Who are today’s standout black leaders, innovators and culture shapers? Who are the most influential African Americans 45 and under?
To answer these tough questions, The Root looked back at the year’s most significant moments and themes and asked, “Who made this happen?” As we have each year since 2009, we scrutinized the more than 500 nominees submitted by our readers, measuring how many people their work reached and rating the substance of their contributions. The result: The Root 100 2014 ranking of the most influential African Americans.
Some of our 100 honorees had widely recognized achievements in their fields, while others worked doggedly behind the scenes. What connects them is that they not only had standout years but also showed promise for shaping the future.
Our top-ranked honoree is Ta-Nehisi Coates. His cover story for The Atlantic, “The Case for Reparations,” single-handedly reinvigorated the debate surrounding compensation for what he called the “multicentury plunder of black people in America.” Coates laid out a bulletproof argument that “until we reckon with our compounding moral debts, America will never be whole.” America listened—or, more accurately, read: The piece set a single-day record for traffic to Atlantic.com and sold out on newsstands, delivering a resounding message that the black experience is not to be ignored. Coates’ reporting here, combined with the ongoing analysis he offered at his blog, reminded us never to settle for anything less than a clear-eyed, fact-based understanding of the forces that shape the lives of African Americans.
Ranked No. 2 is writer, producer and showrunner extraordinaire Shonda Rhimes. It’s not just that this one-of-a-kind creative artist and businesswoman is going to dominate Thursday nights with Scandal and the rest of her three-hour prime-time block. It’s that she has permanently changed what television—both on the screen and behind the scenes—looks like for black women.
Next is Sen. Cory Booker, who has combined political insight and an authentic connection with the New Jersey residents he represents (to say nothing of his legendary social media savvy) to make the most of his historic role. Fourth on the list is Beyoncé Knowles-Carter, who pulled off a game-changing unannounced album release, a tour slated to gross $120 million, a public endorsement of feminism and staggering charitably donations while keeping some of the most loyal and inspired fans around wanting more. The top five is rounded out by Orange Is the New Black’s Laverne Cox. As much a revolutionary as she is a gifted actress, this Emmy nominee is a brave and tireless advocate for transgender women of color.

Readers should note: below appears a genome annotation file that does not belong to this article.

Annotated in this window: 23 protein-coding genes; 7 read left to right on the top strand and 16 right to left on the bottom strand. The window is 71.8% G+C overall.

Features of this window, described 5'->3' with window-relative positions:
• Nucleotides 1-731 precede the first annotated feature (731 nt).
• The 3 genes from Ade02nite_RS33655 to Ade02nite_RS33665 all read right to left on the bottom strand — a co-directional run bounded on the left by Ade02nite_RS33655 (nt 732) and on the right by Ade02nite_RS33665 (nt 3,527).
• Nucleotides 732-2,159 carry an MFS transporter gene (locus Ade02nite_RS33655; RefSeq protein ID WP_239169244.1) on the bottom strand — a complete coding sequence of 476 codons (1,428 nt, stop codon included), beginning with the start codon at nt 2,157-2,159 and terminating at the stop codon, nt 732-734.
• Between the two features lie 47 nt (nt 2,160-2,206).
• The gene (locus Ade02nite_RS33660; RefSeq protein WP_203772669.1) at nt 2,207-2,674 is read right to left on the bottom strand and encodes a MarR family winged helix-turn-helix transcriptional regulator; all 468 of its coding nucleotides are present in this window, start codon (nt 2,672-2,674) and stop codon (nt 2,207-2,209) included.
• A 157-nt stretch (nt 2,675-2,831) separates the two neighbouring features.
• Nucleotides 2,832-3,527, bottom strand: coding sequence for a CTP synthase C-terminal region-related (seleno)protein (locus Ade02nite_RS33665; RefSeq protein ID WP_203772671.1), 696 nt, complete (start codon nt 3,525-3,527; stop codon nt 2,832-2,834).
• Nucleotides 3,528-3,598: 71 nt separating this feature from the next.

This year, claiming a significant number of spots on the list were honorees who dedicated themselves to publicly defending the value of black life. After Americans like Jordan Davis, Renisha McBride and Michael Brown lost their lives in stories fraught with racial stereotypes and representative of larger racial disparities, these people sprung to action. They demanded justice and societal change through the law (Benjamin Crump) and activism (Phillip Agnew) and by using social media to shape public opinion and create real-life movements (Feminista Jones).
Relatedly, a strong contingent of this year’s list (Roxane Gay, Wanjuki Wagatwe, Jamilah Lemieux and Brittney Cooper) used their platforms—from the ivory tower to Ebony.com—to insist that issues affecting black women specifically not be lost in the public discourse about race.
We calculated traditional and social media reach for every nominee, and unsurprisingly, numerous celebrities rank high on The Root 100 for this criterion. Thus, many culture-shaping stars made the cut this year. But most of them, like LeBron James, Jay Z and Queen Latifah, have done more than stay in the spotlight—they’ve parlayed their fame into fortune through smart business ventures.
Behind the scenes in Hollywood, honorees like Justin Simien, Lena Waithe, Sasheer Zamata, Mara Brock Akil and, of course, Rhimes exerted a subtle but important influence on the ways in which we imagine ourselves by presenting black characters with a complexity and messiness that was heretofore taboo.